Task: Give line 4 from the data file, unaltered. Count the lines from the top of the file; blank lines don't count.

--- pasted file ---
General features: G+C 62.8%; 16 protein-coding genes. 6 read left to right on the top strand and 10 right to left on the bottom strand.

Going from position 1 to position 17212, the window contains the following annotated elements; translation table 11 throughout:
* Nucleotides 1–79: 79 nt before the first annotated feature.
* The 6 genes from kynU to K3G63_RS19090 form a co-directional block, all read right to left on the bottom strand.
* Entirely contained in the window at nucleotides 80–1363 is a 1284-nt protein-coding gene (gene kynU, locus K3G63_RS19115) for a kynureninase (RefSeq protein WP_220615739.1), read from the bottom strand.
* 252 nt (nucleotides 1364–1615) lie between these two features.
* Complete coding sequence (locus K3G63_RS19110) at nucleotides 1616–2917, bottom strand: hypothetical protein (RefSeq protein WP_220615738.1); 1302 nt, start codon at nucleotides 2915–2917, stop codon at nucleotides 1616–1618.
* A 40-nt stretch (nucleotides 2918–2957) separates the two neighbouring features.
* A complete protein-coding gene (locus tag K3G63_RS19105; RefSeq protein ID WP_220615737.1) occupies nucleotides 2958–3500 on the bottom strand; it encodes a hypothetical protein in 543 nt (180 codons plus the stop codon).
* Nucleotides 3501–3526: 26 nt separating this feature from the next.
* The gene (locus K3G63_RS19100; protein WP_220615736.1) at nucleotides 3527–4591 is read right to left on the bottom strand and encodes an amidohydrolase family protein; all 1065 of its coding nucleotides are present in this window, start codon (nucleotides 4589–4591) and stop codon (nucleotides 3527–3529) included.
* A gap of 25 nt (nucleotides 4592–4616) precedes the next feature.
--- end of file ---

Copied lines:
* The 6 genes from kynU to K3G63_RS19090 form a co-directional block, all read right to left on the bottom strand.